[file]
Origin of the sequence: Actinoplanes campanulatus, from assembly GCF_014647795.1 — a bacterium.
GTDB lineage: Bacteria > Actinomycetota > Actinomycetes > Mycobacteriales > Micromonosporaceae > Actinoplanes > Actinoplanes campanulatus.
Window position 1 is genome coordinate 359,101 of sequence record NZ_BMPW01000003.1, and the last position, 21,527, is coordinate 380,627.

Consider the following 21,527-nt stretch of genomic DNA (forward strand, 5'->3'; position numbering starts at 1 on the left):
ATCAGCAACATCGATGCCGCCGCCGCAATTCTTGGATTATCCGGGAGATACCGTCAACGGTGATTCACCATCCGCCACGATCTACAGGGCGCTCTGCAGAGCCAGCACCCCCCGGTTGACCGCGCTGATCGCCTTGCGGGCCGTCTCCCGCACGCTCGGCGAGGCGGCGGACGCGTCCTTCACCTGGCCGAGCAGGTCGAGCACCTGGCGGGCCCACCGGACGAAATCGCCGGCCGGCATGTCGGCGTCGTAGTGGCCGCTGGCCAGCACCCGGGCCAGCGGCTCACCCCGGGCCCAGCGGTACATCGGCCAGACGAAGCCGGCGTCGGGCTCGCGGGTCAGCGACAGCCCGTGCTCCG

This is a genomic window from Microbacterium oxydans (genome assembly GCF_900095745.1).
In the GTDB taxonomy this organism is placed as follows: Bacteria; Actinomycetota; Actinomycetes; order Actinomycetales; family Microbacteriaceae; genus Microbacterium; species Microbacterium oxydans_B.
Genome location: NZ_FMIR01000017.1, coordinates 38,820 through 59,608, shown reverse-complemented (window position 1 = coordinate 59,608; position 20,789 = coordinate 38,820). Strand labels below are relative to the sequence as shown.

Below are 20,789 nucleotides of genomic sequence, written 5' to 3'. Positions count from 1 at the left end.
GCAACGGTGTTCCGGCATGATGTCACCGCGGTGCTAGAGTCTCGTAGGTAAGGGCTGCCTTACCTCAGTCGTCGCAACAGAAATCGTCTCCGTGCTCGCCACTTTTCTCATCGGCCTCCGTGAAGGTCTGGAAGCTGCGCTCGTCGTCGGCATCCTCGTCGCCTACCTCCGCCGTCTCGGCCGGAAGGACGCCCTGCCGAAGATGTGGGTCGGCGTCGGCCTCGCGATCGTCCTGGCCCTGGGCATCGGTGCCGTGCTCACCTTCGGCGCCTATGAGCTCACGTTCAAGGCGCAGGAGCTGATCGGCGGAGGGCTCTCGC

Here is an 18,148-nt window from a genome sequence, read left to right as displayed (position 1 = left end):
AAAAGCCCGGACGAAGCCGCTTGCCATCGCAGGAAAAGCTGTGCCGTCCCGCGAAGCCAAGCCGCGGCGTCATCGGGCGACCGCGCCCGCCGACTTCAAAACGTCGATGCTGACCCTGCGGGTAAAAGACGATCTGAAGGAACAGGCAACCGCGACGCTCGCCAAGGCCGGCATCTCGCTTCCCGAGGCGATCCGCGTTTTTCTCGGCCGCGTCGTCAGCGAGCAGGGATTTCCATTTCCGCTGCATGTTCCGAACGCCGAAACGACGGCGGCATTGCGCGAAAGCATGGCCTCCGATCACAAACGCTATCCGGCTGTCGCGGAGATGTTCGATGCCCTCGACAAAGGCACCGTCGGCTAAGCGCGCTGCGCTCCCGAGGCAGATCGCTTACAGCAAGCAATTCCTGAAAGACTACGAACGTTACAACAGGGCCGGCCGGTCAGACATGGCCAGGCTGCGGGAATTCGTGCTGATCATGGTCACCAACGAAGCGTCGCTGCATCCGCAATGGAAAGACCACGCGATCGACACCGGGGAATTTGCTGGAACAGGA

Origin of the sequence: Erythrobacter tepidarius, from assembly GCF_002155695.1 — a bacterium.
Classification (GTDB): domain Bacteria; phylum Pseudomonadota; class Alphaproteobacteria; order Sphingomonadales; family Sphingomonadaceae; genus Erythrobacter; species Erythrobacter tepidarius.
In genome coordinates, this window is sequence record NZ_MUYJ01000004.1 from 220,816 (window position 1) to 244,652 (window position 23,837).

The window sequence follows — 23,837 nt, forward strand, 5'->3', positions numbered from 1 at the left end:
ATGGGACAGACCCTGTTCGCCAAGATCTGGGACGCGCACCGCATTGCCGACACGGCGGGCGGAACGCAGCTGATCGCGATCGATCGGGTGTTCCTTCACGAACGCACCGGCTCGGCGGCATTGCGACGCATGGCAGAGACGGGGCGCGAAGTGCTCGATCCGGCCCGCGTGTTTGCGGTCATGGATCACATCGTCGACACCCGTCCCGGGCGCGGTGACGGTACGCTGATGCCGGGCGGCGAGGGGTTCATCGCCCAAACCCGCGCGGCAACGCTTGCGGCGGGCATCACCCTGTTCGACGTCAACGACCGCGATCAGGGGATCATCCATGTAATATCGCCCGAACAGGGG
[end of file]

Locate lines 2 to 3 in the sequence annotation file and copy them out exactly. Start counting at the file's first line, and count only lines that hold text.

GTDB lineage: Bacteria > Actinomycetota > Actinomycetes > Mycobacteriales > Micromonosporaceae > Actinoplanes > Actinoplanes campanulatus.
Window position 1 is genome coordinate 359,101 of sequence record NZ_BMPW01000003.1, and the last position, 21,527, is coordinate 380,627.